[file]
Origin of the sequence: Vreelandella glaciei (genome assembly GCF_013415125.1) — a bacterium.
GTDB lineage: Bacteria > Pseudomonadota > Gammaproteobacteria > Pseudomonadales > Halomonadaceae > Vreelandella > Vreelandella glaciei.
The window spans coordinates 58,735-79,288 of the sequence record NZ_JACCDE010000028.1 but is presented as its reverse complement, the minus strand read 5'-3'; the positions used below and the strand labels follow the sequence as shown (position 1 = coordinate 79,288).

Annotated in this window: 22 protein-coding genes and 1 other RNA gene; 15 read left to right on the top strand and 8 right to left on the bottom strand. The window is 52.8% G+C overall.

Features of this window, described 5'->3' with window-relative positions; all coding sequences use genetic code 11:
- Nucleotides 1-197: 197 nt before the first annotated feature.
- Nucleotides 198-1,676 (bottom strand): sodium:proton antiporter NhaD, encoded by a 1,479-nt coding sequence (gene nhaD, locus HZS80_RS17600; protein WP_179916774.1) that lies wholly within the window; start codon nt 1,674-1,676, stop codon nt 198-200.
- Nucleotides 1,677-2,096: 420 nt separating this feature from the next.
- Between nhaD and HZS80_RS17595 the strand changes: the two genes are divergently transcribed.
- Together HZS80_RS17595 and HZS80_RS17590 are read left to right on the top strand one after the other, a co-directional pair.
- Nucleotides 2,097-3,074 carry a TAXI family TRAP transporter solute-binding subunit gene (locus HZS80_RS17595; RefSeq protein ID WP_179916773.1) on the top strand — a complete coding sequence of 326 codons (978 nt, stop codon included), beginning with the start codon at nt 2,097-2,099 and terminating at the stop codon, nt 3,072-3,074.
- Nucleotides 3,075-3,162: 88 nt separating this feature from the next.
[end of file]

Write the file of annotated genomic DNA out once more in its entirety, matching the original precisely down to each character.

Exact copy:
Origin of the sequence: Vreelandella glaciei (genome assembly GCF_013415125.1) — a bacterium.
GTDB lineage: Bacteria > Pseudomonadota > Gammaproteobacteria > Pseudomonadales > Halomonadaceae > Vreelandella > Vreelandella glaciei.
The window spans coordinates 58,735-79,288 of the sequence record NZ_JACCDE010000028.1 but is presented as its reverse complement, the minus strand read 5'-3'; the positions used below and the strand labels follow the sequence as shown (position 1 = coordinate 79,288).

Annotated in this window: 22 protein-coding genes and 1 other RNA gene; 15 read left to right on the top strand and 8 right to left on the bottom strand. The window is 52.8% G+C overall.

Features of this window, described 5'->3' with window-relative positions; all coding sequences use genetic code 11:
- Nucleotides 1-197: 197 nt before the first annotated feature.
- Nucleotides 198-1,676 (bottom strand): sodium:proton antiporter NhaD, encoded by a 1,479-nt coding sequence (gene nhaD, locus HZS80_RS17600; protein WP_179916774.1) that lies wholly within the window; start codon nt 1,674-1,676, stop codon nt 198-200.
- Nucleotides 1,677-2,096: 420 nt separating this feature from the next.
- Between nhaD and HZS80_RS17595 the strand changes: the two genes are divergently transcribed.
- Together HZS80_RS17595 and HZS80_RS17590 are read left to right on the top strand one after the other, a co-directional pair.
- Nucleotides 2,097-3,074 carry a TAXI family TRAP transporter solute-binding subunit gene (locus HZS80_RS17595; RefSeq protein ID WP_179916773.1) on the top strand — a complete coding sequence of 326 codons (978 nt, stop codon included), beginning with the start codon at nt 2,097-2,099 and terminating at the stop codon, nt 3,072-3,074.
- Nucleotides 3,075-3,162: 88 nt separating this feature from the next.